Tendon Load and Capacity

Introduction[edit | edit source]

Understanding the concept of load and capacity is helpful when diagnosing tendon-related problems. Different types of loads, including tensile, compressive, mixed and shear and friction loads, can create various pathologies. Correctly identifying the type of load will help guide treatment.

Capacity[edit | edit source]

Capacity is a tissue's ability to withstand load without incurring damage or dysfunction. "A tissue is at full capacity when the individual can perform functional movements at the volume and frequency required without exacerbating symptoms or causing tissue injury".[1]

Injuries occur when the load placed on a tendon exceeds its capacity.[2][3] Each tendon in the body has a specific capacity, and every individual has a unique level of capacity for their tendons. For example, the patella tendon of an elite athlete tends to have a high capacity. Therefore, high levels of loading can be applied to this tendon without any detrimental effects. Alternatively, the patella tendon of a sedentary person would have a much lower capacity, and a much smaller load could potentially cause an injury to the tendon.[4]

"So the capacity of your tendon or muscle or bone or any tissue in our body, only ever just exceeds the loads that we put on it. So it's truly use it or lose it."[5] -- Ebonie Rio

Load[edit | edit source]

Tendons are subject to a variety of different loads. The cells that are responsible for tendon homeostasis are known as tenocytes. These cells are mechano-sensitive and react to mechanical loads placed on them. When appropriate loads are placed on them, they respond favourably. However, when they are exposed to abnormal loads, they are negatively affected.[6] Optimal, progressive loads result in an increase in tendon integrity. This process happens slowly, and if too much load is placed on a tendon too quickly, it becomes susceptible to injury.[6] Tendons are also slow to heal after an injury. This can make them challenging to treat.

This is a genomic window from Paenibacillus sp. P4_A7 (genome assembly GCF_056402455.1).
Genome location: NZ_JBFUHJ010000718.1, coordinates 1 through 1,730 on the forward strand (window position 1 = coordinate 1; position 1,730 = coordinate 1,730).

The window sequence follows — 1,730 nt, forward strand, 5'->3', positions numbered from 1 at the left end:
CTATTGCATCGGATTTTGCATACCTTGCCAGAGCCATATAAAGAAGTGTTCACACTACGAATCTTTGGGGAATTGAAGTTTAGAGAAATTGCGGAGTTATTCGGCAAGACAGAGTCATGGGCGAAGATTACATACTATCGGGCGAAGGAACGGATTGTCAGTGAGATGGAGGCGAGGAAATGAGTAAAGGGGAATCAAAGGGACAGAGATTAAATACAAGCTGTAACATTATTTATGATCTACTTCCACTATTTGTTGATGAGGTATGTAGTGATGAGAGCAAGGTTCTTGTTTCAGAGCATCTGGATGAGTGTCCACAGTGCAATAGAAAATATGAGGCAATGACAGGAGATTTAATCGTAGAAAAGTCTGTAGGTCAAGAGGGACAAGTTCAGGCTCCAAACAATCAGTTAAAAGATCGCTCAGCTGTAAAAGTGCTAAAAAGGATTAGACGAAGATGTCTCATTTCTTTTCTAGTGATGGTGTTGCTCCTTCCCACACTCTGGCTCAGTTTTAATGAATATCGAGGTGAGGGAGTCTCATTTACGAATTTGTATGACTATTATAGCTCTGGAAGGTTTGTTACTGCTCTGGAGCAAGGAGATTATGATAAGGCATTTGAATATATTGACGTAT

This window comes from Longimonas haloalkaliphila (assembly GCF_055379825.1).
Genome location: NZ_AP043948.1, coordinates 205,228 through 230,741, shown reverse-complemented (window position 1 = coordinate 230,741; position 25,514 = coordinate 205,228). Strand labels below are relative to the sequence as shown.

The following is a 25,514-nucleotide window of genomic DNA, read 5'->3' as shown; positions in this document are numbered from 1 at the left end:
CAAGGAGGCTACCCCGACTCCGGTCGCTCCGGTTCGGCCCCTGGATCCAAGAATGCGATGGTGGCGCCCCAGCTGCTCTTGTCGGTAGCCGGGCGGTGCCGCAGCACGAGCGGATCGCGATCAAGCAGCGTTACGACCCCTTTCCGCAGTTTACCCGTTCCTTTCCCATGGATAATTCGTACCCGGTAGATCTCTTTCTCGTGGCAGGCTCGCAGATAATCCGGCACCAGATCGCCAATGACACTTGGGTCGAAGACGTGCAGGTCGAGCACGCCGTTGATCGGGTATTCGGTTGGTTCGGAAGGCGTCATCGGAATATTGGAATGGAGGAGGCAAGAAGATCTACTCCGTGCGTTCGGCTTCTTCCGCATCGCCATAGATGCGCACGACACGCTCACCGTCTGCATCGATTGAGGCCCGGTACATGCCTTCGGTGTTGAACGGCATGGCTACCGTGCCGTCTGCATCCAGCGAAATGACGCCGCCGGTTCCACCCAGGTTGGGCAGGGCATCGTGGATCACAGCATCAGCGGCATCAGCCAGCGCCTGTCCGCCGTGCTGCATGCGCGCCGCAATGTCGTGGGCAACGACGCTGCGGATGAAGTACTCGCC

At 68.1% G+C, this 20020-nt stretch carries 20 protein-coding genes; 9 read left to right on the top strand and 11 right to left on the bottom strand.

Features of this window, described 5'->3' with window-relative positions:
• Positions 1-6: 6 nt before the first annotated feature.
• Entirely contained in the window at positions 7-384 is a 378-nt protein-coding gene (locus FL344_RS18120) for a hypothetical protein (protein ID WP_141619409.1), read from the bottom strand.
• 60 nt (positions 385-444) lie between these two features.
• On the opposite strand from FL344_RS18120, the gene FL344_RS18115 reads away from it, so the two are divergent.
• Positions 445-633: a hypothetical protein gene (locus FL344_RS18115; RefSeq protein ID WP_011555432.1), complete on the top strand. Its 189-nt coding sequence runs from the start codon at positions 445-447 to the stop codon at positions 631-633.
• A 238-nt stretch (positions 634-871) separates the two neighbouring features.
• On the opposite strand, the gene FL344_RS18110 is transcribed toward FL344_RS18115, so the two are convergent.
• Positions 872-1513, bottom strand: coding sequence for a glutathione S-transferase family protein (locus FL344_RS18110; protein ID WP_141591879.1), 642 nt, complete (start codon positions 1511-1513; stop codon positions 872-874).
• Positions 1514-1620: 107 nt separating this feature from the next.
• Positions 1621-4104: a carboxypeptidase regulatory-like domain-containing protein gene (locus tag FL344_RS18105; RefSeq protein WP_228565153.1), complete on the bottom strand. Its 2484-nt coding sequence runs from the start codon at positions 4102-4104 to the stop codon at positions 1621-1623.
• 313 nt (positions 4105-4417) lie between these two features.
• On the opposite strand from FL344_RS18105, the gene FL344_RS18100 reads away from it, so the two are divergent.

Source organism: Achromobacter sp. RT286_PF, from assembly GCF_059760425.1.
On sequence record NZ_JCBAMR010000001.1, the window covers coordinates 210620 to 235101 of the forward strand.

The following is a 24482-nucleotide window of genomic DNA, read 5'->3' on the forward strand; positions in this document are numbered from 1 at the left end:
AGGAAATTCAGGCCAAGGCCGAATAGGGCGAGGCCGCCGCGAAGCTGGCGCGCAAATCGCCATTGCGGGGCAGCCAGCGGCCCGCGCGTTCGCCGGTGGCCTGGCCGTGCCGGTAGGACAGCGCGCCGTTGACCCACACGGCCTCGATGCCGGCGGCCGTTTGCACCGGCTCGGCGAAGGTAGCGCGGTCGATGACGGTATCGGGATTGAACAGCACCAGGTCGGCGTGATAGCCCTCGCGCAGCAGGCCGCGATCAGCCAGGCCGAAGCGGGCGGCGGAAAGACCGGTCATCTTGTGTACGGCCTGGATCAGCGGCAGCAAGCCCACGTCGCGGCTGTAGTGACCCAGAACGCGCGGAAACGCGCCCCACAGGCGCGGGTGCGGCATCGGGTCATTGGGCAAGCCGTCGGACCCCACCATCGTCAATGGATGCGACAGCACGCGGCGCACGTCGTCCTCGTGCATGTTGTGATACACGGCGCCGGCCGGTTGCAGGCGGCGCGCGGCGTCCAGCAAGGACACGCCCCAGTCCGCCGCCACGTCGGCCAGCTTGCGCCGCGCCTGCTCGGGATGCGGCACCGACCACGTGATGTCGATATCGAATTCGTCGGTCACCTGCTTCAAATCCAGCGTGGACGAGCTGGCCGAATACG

"If you understand loading capacity, you can appreciate how people with all different types of activity levels can actually get into trouble with their tissues."[5] -- Ebonie Rio

Tendons can be subjected to tensile, compressive, or shearing loads, and each of the loads affects the tendon differently. Please see Figure 1 for a diagram of the different types of loads applied to tendons. It is important to be able to identify the type of load that has resulted in the tendon pathology.

Figure 1. Diagram showing the different types of stresses that can be placed on tendons.

Tensile Load[edit | edit source]

Tensile stress is applied when two forces pull in opposite directions. All tendons are designed to withstand high tensile loads.[6] Tendons store and release energy, similar to a spring.[4] Activities involving speed, such as jumping and changing direction, place high tensile loads on tendons and can make them vulnerable to injury.

Examples of tendons that are subject to tensile load in the lower limb:[5]

  • Achilles tendon:
    • used as a spring throughout the lifespan
    • common in sports with jumping, hopping, fast change of direction (e.g. court and field sports)
    • can also occur in more sedentary people
  • Patella tendon
    • jumping sports (e.g. volleyball)
    • change of direction (e.g. lunging at the tennis net)

Compressive Load[edit | edit source]

Compressive forces occur in tendons where the tendons pass bony protuberances. During specific movements, the tendons become compressed against these bony protuberances. This can occur in many areas of the body:

  • Achilles tendon is compressed at the superior calcaneus during ankle dorsiflexion
  • Gluteus medius and minimus tendons are compressed at the greater trochanter during hip adduction[7]
  • Tibialis posterior and the peroneal tendons have permanent pivot points at the medial and lateral malleoli, respectively